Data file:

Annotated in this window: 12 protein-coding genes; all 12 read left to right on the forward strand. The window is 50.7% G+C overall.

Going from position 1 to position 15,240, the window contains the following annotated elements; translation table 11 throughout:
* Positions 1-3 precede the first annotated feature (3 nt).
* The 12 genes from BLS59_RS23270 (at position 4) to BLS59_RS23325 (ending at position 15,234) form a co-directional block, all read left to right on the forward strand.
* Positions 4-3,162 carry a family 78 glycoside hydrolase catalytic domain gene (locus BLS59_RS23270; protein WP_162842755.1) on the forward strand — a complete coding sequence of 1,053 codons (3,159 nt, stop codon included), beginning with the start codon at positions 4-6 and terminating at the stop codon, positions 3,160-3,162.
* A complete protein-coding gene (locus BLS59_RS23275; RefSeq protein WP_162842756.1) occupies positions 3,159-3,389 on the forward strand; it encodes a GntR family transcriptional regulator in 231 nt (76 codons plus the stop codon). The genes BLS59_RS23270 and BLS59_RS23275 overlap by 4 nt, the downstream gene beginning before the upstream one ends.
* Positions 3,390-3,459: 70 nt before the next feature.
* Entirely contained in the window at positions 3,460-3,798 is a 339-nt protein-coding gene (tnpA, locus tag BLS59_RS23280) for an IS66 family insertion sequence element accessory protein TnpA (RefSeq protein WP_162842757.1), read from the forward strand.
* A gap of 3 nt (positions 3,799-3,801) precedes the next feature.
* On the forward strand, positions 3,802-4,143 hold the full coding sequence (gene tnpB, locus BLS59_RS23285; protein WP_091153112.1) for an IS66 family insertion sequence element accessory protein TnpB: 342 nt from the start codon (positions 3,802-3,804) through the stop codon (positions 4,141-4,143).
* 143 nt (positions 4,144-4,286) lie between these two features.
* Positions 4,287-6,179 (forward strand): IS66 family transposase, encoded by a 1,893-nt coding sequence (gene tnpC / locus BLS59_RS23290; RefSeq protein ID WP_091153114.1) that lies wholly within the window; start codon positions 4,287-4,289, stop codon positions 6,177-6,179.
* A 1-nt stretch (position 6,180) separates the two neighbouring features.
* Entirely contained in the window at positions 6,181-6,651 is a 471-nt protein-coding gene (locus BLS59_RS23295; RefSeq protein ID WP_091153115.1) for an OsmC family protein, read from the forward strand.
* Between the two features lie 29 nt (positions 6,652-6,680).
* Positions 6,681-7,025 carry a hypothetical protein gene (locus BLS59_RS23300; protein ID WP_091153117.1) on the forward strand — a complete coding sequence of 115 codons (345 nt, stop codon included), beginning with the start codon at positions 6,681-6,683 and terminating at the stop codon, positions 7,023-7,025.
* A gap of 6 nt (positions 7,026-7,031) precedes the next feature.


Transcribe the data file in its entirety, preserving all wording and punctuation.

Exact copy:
Annotated in this window: 12 protein-coding genes; all 12 read left to right on the forward strand. The window is 50.7% G+C overall.

Going from position 1 to position 15,240, the window contains the following annotated elements; translation table 11 throughout:
* Positions 1-3 precede the first annotated feature (3 nt).
* The 12 genes from BLS59_RS23270 (at position 4) to BLS59_RS23325 (ending at position 15,234) form a co-directional block, all read left to right on the forward strand.
* Positions 4-3,162 carry a family 78 glycoside hydrolase catalytic domain gene (locus BLS59_RS23270; protein WP_162842755.1) on the forward strand — a complete coding sequence of 1,053 codons (3,159 nt, stop codon included), beginning with the start codon at positions 4-6 and terminating at the stop codon, positions 3,160-3,162.
* A complete protein-coding gene (locus BLS59_RS23275; RefSeq protein WP_162842756.1) occupies positions 3,159-3,389 on the forward strand; it encodes a GntR family transcriptional regulator in 231 nt (76 codons plus the stop codon). The genes BLS59_RS23270 and BLS59_RS23275 overlap by 4 nt, the downstream gene beginning before the upstream one ends.
* Positions 3,390-3,459: 70 nt before the next feature.
* Entirely contained in the window at positions 3,460-3,798 is a 339-nt protein-coding gene (tnpA, locus tag BLS59_RS23280) for an IS66 family insertion sequence element accessory protein TnpA (RefSeq protein WP_162842757.1), read from the forward strand.
* A gap of 3 nt (positions 3,799-3,801) precedes the next feature.
* On the forward strand, positions 3,802-4,143 hold the full coding sequence (gene tnpB, locus BLS59_RS23285; protein WP_091153112.1) for an IS66 family insertion sequence element accessory protein TnpB: 342 nt from the start codon (positions 3,802-3,804) through the stop codon (positions 4,141-4,143).
* 143 nt (positions 4,144-4,286) lie between these two features.
* Positions 4,287-6,179 (forward strand): IS66 family transposase, encoded by a 1,893-nt coding sequence (gene tnpC / locus BLS59_RS23290; RefSeq protein ID WP_091153114.1) that lies wholly within the window; start codon positions 4,287-4,289, stop codon positions 6,177-6,179.
* A 1-nt stretch (position 6,180) separates the two neighbouring features.
* Entirely contained in the window at positions 6,181-6,651 is a 471-nt protein-coding gene (locus BLS59_RS23295; RefSeq protein ID WP_091153115.1) for an OsmC family protein, read from the forward strand.
* Between the two features lie 29 nt (positions 6,652-6,680).
* Positions 6,681-7,025 carry a hypothetical protein gene (locus BLS59_RS23300; protein ID WP_091153117.1) on the forward strand — a complete coding sequence of 115 codons (345 nt, stop codon included), beginning with the start codon at positions 6,681-6,683 and terminating at the stop codon, positions 7,023-7,025.
* A gap of 6 nt (positions 7,026-7,031) precedes the next feature.